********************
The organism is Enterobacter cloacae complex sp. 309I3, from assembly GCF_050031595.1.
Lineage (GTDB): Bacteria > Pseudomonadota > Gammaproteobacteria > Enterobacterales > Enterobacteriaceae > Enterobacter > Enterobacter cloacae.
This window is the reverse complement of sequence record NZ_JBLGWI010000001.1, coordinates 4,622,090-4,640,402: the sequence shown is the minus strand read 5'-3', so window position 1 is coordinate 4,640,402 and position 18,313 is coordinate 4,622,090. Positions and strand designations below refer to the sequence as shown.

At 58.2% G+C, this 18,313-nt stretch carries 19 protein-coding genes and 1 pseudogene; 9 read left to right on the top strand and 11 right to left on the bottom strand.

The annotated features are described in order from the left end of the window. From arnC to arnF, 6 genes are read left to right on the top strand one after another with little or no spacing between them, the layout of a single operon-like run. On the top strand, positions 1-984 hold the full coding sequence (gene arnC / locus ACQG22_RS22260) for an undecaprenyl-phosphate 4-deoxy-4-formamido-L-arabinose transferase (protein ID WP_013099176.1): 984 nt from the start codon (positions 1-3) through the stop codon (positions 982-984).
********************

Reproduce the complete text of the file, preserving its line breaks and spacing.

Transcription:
The organism is Enterobacter cloacae complex sp. 309I3, from assembly GCF_050031595.1.
Lineage (GTDB): Bacteria > Pseudomonadota > Gammaproteobacteria > Enterobacterales > Enterobacteriaceae > Enterobacter > Enterobacter cloacae.
This window is the reverse complement of sequence record NZ_JBLGWI010000001.1, coordinates 4,622,090-4,640,402: the sequence shown is the minus strand read 5'-3', so window position 1 is coordinate 4,640,402 and position 18,313 is coordinate 4,622,090. Positions and strand designations below refer to the sequence as shown.

At 58.2% G+C, this 18,313-nt stretch carries 19 protein-coding genes and 1 pseudogene; 9 read left to right on the top strand and 11 right to left on the bottom strand.

The annotated features are described in order from the left end of the window. From arnC to arnF, 6 genes are read left to right on the top strand one after another with little or no spacing between them, the layout of a single operon-like run. On the top strand, positions 1-984 hold the full coding sequence (gene arnC / locus ACQG22_RS22260) for an undecaprenyl-phosphate 4-deoxy-4-formamido-L-arabinose transferase (protein ID WP_013099176.1): 984 nt from the start codon (positions 1-3) through the stop codon (positions 982-984).